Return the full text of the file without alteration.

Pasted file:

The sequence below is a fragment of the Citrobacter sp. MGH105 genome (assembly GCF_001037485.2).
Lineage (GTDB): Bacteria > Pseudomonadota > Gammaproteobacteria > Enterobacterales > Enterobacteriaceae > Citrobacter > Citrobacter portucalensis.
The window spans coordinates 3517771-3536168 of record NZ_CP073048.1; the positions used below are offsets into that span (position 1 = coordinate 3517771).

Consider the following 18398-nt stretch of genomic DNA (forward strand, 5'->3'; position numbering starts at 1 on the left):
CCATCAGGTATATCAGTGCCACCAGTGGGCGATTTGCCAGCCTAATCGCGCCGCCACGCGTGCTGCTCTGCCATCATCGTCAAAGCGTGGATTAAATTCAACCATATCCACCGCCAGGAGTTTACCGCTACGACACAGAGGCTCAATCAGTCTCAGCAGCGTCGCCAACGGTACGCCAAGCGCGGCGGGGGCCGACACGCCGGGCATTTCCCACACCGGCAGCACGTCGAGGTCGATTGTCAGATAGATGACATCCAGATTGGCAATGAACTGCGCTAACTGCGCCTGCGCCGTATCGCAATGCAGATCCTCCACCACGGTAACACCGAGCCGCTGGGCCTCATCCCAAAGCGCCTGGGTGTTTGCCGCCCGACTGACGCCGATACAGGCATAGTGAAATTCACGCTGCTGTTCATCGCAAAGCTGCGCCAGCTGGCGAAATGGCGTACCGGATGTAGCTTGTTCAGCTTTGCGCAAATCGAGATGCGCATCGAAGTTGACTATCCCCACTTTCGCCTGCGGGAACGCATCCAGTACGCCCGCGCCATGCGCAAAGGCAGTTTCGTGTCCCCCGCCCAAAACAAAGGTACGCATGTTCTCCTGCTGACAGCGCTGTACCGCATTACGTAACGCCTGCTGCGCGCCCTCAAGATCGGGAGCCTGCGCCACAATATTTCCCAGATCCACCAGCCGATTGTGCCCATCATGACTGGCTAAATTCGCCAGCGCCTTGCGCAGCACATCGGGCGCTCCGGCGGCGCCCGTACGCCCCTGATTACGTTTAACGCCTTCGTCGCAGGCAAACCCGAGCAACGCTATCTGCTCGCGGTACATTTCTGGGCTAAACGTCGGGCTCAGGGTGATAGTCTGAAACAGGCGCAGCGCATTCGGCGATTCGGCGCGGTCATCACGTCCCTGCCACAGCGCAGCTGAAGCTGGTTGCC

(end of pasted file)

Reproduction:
The sequence below is a fragment of the Citrobacter sp. MGH105 genome (assembly GCF_001037485.2).
Lineage (GTDB): Bacteria > Pseudomonadota > Gammaproteobacteria > Enterobacterales > Enterobacteriaceae > Citrobacter > Citrobacter portucalensis.
The window spans coordinates 3517771-3536168 of record NZ_CP073048.1; the positions used below are offsets into that span (position 1 = coordinate 3517771).

Consider the following 18398-nt stretch of genomic DNA (forward strand, 5'->3'; position numbering starts at 1 on the left):
CCATCAGGTATATCAGTGCCACCAGTGGGCGATTTGCCAGCCTAATCGCGCCGCCACGCGTGCTGCTCTGCCATCATCGTCAAAGCGTGGATTAAATTCAACCATATCCACCGCCAGGAGTTTACCGCTACGACACAGAGGCTCAATCAGTCTCAGCAGCGTCGCCAACGGTACGCCAAGCGCGGCGGGGGCCGACACGCCGGGCATTTCCCACACCGGCAGCACGTCGAGGTCGATTGTCAGATAGATGACATCCAGATTGGCAATGAACTGCGCTAACTGCGCCTGCGCCGTATCGCAATGCAGATCCTCCACCACGGTAACACCGAGCCGCTGGGCCTCATCCCAAAGCGCCTGGGTGTTTGCCGCCCGACTGACGCCGATACAGGCATAGTGAAATTCACGCTGCTGTTCATCGCAAAGCTGCGCCAGCTGGCGAAATGGCGTACCGGATGTAGCTTGTTCAGCTTTGCGCAAATCGAGATGCGCATCGAAGTTGACTATCCCCACTTTCGCCTGCGGGAACGCATCCAGTACGCCCGCGCCATGCGCAAAGGCAGTTTCGTGTCCCCCGCCCAAAACAAAGGTACGCATGTTCTCCTGCTGACAGCGCTGTACCGCATTACGTAACGCCTGCTGCGCGCCCTCAAGATCGGGAGCCTGCGCCACAATATTTCCCAGATCCACCAGCCGATTGTGCCCATCATGACTGGCTAAATTCGCCAGCGCCTTGCGCAGCACATCGGGCGCTCCGGCGGCGCCCGTACGCCCCTGATTACGTTTAACGCCTTCGTCGCAGGCAAACCCGAGCAACGCTATCTGCTCGCGGTACATTTCTGGGCTAAACGTCGGGCTCAGGGTGATAGTCTGAAACAGGCGCAGCGCATTCGGCGATTCGGCGCGGTCATCACGTCCCTGCCACAGCGCAGCTGAAGCTGGTTGCC